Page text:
Making Tax Digital – the final requirement of digital links

04 December 2020

Most housing associations are successfully submitting their VAT returns under the Making Tax Digital regime. Arguably, however, the real challenge will come when the ‘digital link’ soft landing period ends in April 2021. Our tax advisors RSM explain this in more detail.

As a direct consequence of coronavirus, HM Revenue & Customs eased the VAT compliance burden by pushing back to April 2021 the ‘digital link’ soft landing period under Making Tax Digital, giving all organisations more time to ensure that the ‘digital links’ requirement is met.

If you haven’t already done so, housing associations should start to review the ‘digital links’ journey now, and should not leave it until the last minute, as it may then be too late to implement any required IT changes. HM Revenue & Customs is unlikely to accept any reasons for not meeting a deadline that was originally April/October 2019, with an initial 12-month soft-landing period to help businesses adapt.

Essentially, the digital links requirement is looking to create a digital audit trail from the initial digital recording of a sale or purchase transaction, tracking the net and VAT values through the entire VAT return process, culminating in the nine-box VAT return numbers that are digitally submitted.

For more straightforward businesses, this may already be taken care of by their existing accounting packages. However, for housing associations, ensuring digital links between data in large Excel spreadsheets as part of an efficient VAT return process can be challenging, giving rise to the prospect of penalties following the expiry of the soft-landing period.

Housing associations will undoubtedly have some or all of the following indicators, thus making the digital links journey more complicated:

  • Large numbers of worksheets in a spreadsheet.
  • Multiple spreadsheets as part of the VAT return process.
  • Large numbers of formulas or pivot tables.
  • Multiple divisions or entities to consolidate.
  • Spreadsheets rolled forward year after year with embedded formulas or links.
  • Using 'copy and paste' or manually typing numbers into cells.

When faced with these challenges, updating current processes and re-designing the spreadsheet approach to be fully Making Tax Digital link compliant can be more challenging and, if unsure, professional advice should be obtained.

Practical solutions

Although 'copy and paste' is specifically not allowed under digital links, there are other Excel functions that can achieve a similar outcome, so updating a spreadsheet and revising the existing process need not be complicated.

Certain steps can also often be eliminated and processes simplified. Possible process changes can, however, be difficult to identify when involved in the day-to-day detail or in the absence of a full understanding of why data is reported in a certain way.

This is when a review by an independent specialist can add value. For example, in relation to some processes where pivot tables are utilised these can be removed, simplifying the return and reducing the risk of error. Often significant reconciliation and analysis are included in a return, which does not need to be part of the digital journey.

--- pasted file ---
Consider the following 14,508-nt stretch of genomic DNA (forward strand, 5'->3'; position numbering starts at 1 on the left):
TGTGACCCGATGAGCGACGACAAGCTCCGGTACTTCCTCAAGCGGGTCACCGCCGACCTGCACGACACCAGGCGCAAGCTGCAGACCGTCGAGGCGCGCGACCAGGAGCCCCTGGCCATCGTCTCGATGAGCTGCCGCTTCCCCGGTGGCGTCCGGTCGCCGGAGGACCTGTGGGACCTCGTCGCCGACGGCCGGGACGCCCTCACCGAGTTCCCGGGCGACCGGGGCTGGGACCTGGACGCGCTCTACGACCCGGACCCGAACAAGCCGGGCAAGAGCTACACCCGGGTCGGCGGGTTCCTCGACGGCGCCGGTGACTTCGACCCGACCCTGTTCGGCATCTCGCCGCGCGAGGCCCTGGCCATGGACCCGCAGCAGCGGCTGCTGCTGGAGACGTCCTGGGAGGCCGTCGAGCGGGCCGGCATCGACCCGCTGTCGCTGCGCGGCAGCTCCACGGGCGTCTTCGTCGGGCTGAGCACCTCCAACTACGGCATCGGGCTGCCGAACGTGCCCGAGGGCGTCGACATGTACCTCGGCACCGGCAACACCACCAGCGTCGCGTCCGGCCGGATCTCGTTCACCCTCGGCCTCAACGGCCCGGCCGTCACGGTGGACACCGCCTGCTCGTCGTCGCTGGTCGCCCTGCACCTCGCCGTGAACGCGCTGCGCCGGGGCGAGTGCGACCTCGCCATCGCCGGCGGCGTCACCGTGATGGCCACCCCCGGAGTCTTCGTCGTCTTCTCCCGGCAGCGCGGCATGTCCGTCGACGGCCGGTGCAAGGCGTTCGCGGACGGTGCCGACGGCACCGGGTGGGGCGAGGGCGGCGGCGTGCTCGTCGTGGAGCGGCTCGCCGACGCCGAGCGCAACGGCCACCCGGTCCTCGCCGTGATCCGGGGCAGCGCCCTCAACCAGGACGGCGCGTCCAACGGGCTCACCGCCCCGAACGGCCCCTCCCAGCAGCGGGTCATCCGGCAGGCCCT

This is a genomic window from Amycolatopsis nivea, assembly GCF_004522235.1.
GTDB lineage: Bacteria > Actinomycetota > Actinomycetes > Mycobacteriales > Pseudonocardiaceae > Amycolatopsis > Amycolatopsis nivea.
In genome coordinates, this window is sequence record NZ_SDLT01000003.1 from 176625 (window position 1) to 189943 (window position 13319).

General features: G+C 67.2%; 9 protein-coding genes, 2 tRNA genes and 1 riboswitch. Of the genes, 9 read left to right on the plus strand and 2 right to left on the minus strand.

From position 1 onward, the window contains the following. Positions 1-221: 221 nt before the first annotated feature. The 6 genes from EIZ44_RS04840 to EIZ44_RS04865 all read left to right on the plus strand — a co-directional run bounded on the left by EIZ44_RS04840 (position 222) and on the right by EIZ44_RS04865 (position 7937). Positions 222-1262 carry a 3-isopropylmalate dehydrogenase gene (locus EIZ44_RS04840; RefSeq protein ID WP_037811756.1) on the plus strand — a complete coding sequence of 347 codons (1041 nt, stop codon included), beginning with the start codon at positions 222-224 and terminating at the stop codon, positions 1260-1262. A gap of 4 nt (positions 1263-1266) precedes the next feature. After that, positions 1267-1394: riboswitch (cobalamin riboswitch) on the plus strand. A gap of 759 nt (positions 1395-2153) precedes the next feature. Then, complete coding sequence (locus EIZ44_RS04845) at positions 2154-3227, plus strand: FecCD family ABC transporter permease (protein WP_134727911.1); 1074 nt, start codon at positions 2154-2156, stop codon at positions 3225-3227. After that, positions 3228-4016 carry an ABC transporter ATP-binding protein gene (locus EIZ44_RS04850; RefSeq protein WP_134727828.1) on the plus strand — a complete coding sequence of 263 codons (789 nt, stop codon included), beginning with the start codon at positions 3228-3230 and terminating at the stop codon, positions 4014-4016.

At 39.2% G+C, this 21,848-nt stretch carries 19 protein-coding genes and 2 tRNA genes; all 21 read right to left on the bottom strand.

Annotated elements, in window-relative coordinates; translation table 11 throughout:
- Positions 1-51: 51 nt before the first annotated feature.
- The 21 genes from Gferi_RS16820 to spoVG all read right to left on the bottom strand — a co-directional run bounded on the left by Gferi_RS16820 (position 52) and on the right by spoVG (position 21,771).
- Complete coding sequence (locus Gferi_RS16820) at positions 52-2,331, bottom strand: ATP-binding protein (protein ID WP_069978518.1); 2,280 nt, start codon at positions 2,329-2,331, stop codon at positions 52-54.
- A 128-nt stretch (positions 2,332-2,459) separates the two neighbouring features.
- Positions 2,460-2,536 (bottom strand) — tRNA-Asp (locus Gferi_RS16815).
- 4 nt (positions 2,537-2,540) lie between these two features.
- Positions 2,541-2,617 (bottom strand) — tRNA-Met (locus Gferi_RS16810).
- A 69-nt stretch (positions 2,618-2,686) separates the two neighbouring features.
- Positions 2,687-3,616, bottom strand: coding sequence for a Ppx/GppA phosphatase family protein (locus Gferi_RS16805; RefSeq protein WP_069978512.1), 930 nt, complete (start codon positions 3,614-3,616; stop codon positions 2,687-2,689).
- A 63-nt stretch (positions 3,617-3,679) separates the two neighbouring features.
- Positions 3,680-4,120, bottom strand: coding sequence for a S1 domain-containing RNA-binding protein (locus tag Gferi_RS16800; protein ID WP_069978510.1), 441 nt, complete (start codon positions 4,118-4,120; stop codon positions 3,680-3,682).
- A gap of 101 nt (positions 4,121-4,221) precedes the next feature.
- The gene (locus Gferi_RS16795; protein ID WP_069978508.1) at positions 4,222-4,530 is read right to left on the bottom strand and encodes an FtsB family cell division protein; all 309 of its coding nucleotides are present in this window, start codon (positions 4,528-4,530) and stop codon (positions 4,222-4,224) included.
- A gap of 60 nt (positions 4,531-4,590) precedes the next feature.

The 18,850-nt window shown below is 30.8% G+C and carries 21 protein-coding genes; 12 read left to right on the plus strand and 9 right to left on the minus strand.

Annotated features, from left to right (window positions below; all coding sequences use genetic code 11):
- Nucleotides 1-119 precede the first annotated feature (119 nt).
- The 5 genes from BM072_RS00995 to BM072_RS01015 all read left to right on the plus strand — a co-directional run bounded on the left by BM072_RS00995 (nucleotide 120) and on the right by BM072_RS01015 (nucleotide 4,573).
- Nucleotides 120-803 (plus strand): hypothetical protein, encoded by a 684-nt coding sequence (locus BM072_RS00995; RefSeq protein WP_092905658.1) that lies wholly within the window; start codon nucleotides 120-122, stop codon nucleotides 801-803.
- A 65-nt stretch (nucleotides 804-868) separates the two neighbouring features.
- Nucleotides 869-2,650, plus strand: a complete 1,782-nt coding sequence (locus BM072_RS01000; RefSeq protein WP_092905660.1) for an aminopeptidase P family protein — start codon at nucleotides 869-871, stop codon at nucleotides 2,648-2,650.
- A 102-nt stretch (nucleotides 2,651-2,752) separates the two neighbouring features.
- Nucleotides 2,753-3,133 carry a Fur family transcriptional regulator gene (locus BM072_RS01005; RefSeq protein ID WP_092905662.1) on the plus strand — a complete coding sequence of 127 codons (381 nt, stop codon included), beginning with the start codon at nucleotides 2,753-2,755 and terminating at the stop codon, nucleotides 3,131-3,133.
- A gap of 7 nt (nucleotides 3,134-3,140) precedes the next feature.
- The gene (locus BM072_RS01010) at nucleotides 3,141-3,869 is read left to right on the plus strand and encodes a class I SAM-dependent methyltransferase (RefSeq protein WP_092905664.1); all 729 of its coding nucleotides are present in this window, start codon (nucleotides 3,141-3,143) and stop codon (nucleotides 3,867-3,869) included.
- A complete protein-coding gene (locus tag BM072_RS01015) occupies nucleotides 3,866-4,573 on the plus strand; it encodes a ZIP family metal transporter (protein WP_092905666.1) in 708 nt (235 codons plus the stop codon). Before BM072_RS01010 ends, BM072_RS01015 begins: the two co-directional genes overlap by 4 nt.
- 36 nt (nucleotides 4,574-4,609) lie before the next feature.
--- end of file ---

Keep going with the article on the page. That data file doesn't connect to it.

In addition, a digital link review can often highlight other areas of non-compliance, such as:

  • Confusion around accounting for acquisition VAT and also reverse charge transactions. Some housing associations do not have VAT codes set up to deal with such transactions. In recent years, international purchases have increased as organisations seek to purchase at the most competitive price. This often results in acquisition VAT / reverse charge accounting either being missed all together, resulting in VAT accounting errors, or a heavily manual exercise to identify such transactions. Now is the ideal time to revisit VAT coding to ease reporting.

  • Issues with irrecoverable VAT and complications around ‘GL only’ transactions. Depending on the cause of the issue, there may be simple fixes such as reviewing tax codes, or more fundamental system updates may be required.

  • Partial exemption calculation adjustments can be made outside of the accounting system with digital links not being required for the calculation. However, it is still necessary to consider the calculation process, record requirements and how residual purchases are identified and coded.

    For example, VAT exempt rental income is often reported on a system that works on a weekly rent basis. Manual adjustments are then required to convert the income data into a quarterly format and ensure that the actual income value is used for VAT return reporting. Standard rated garage income has also been hard to identify for some housing associations where the income is reported on the same system as rents, and again a manual adjustment is required to get the correct income data before the partial exemption calculation is undertaken.